Esport – Fortnite: for the World Cup finalists, three years of doubts and reconversions

Home » Esport – Fortnite: for the World Cup finalists, three years of doubts and reconversions
Esport – Fortnite: for the World Cup finalists, three years of doubts and reconversions

Three years later, to the day, his memory is still in everyone’s mind. On July 28, 2019, Arthur Ashe Stadium in New York hosted the final of the first World Cup of Fortnite. By its audiences – 2.3 million spectators in peak -, its cash prize – 30 million dollars -, and the enthusiasm which it aroused, particularly in France, the event will have been without precedent. But also without a future, its second edition is still waiting.

From this crazy summer, a star emerged: Kyle “Bugha” Giersdorf, the big winner of the solo competition and walked away from the Big Apple richer by $3 million. To get there, the teenager from Pennsylvania, 16 years old at the time, notably had to exclude many French speakers: in this month of July, they were 19, most of them very young, trying the American dream. Three years later, they tell their post-World Cup and, for the most part, their reconversions.

Players washed out by the circuit

Of the 19 brave men to have qualified for the United States, there are indeed only six left to pursue a professional or semi-professional career on Fortnite. All the others have, one after the other, deserted the competitive scene, like by Nicolas “Nikof” Frejavise, one of the last to have hung up, last February, at only 22 years old. Like the others, he was washed out by the wobbly organization of the circuit by Epic Games and the Covid-19 pandemic, which got the better of his motivation.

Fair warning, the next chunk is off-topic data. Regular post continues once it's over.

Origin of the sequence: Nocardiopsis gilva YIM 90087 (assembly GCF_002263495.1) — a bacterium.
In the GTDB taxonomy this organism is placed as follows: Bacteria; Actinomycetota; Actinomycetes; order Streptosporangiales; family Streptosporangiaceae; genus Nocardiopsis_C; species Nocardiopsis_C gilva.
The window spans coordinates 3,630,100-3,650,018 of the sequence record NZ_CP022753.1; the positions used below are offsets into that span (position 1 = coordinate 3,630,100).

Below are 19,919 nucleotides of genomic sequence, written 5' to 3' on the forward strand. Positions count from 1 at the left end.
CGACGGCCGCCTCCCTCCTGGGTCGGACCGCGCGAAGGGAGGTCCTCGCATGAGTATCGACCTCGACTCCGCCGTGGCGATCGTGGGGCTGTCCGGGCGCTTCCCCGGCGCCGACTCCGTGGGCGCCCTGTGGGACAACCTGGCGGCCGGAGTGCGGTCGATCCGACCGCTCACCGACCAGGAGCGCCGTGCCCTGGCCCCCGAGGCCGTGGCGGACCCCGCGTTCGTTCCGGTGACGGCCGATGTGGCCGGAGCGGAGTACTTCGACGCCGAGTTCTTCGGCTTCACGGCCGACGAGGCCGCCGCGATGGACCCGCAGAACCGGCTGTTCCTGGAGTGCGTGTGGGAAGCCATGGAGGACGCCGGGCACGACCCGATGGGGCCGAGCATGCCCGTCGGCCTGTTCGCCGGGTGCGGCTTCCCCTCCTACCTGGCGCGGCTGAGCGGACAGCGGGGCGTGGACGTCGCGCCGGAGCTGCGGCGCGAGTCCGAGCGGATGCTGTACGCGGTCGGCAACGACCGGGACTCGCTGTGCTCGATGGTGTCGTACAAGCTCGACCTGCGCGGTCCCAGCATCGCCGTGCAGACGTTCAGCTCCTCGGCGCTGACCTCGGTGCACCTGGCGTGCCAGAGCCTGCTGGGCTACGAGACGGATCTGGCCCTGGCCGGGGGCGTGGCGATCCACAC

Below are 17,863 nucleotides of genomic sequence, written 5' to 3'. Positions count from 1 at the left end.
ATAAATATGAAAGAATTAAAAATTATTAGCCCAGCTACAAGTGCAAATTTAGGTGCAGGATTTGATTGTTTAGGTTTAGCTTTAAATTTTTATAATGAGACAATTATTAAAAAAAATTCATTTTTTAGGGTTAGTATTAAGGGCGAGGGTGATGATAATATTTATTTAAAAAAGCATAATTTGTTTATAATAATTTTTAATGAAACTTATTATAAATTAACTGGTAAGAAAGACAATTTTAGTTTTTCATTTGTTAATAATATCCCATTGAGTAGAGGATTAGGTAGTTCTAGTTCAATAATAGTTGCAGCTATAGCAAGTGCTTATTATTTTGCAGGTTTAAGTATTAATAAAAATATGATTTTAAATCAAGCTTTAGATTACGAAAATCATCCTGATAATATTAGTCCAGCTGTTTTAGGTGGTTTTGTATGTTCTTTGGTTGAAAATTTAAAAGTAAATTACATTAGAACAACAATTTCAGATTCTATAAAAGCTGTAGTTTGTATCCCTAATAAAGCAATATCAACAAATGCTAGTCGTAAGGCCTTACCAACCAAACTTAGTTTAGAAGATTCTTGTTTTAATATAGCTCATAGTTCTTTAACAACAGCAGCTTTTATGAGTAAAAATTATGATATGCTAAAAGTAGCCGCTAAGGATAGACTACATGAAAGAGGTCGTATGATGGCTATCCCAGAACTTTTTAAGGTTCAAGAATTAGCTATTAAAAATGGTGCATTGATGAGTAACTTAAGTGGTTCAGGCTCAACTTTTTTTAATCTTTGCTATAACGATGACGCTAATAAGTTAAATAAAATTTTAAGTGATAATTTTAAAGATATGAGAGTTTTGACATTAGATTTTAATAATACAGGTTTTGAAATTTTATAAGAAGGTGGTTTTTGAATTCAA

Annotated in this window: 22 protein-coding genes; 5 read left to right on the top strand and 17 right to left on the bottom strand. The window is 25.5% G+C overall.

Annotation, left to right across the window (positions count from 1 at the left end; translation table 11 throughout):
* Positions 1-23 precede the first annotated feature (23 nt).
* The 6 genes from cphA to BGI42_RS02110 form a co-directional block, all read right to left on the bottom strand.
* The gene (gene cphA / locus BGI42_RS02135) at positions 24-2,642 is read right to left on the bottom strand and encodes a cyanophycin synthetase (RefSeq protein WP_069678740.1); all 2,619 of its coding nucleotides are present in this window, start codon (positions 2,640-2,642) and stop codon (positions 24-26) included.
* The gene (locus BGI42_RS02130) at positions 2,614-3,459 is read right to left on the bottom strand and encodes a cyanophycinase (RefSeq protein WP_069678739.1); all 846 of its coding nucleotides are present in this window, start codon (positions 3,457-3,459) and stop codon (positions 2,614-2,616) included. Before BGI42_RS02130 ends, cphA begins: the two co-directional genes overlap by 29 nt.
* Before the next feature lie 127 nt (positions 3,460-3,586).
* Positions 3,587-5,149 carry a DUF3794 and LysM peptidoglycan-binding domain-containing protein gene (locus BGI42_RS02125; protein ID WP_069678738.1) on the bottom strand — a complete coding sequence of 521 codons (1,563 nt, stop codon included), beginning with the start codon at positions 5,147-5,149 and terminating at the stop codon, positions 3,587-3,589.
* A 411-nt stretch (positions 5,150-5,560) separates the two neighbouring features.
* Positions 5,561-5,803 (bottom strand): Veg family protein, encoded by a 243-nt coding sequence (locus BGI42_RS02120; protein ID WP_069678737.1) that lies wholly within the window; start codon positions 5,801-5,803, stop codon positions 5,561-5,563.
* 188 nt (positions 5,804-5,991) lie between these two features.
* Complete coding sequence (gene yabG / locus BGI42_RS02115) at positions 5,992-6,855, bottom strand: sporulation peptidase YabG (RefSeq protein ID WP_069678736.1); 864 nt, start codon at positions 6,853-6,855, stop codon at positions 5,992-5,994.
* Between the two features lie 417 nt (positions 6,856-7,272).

« Join Vitality (in 2020, when he was previously at Solary)it was a bit of a finish line, says the Frenchman, 29th in the World Cup as a duo. It made me rest a little on my achievements. The game was going in a direction that I liked less and less and then there was the Covid…” Because of the pandemic, the World Cup, in 2019, was indeed the last event Fortnite major in physics until the DreamHack Summer in Jönköping (Sweden)… last June.

“What has always motivated me, these are the LANs, that’s what introduced me to the world of esports. There, I was doing tournaments in my room, in front of my PC, regret Nikof. And then, you never knew when you could go on vacation because the format is never really announced in advance, nor the dates. I didn’t see my family very much… All that accumulated a little, it made me feel trapped in something that I liked less and less and I wanted to take another direction. »

The World Cup, springboard for streamers

“We really had zero lives next door, because the tournaments were announced barely a week before,” abounds Corentin “Hunter” Late. At the World Cup duet, the Frenchman finished 23rd, hampered by numerous technical problems, which have long disrupted competitions on Fortnite. “The World Cup is the moment when things changed for me, a bit like many pro players. The experience was crazy, but in game it was complicated, there were a lot of bugs. Seeing that the problems that have existed since the beginning of the game are not resolved, that you are forced to adapt, it undermines your morale. »

The World Cup is the moment when things changed for me, a bit like many pro players

Corentin “Hunter” Tardif, 23rd in the World Cup in duet

However, neither of them really moved away from Fortnite : both became streamers and still regularly broadcast their recreational games. “I still like the game so much, but not to the point of playing it all the time”laughs Hunter, who has become a host on Solary’s Web TV, the team of which he was previously one of the players. For them, as for Duong “Kinstaar” Huynh (26th in the World Cup in solo), the competition was obviously a springboard, which allowed them to acquire their current visibility. “At the time, when you qualified for the World Cup, there were 240,000 spectators on the stream, remembers Nikof. These are huge statistics, everything was increased tenfold…”

Valorant, welcoming land